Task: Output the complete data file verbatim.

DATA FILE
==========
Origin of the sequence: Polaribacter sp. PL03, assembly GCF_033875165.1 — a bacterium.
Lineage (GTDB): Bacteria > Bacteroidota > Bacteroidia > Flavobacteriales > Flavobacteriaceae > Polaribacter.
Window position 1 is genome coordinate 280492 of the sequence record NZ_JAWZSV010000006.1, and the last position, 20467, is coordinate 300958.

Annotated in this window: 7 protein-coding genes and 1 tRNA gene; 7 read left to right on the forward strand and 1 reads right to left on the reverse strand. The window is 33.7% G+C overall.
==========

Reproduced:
Origin of the sequence: Polaribacter sp. PL03, assembly GCF_033875165.1 — a bacterium.
Lineage (GTDB): Bacteria > Bacteroidota > Bacteroidia > Flavobacteriales > Flavobacteriaceae > Polaribacter.
Window position 1 is genome coordinate 280492 of the sequence record NZ_JAWZSV010000006.1, and the last position, 20467, is coordinate 300958.

Annotated in this window: 7 protein-coding genes and 1 tRNA gene; 7 read left to right on the forward strand and 1 reads right to left on the reverse strand. The window is 33.7% G+C overall.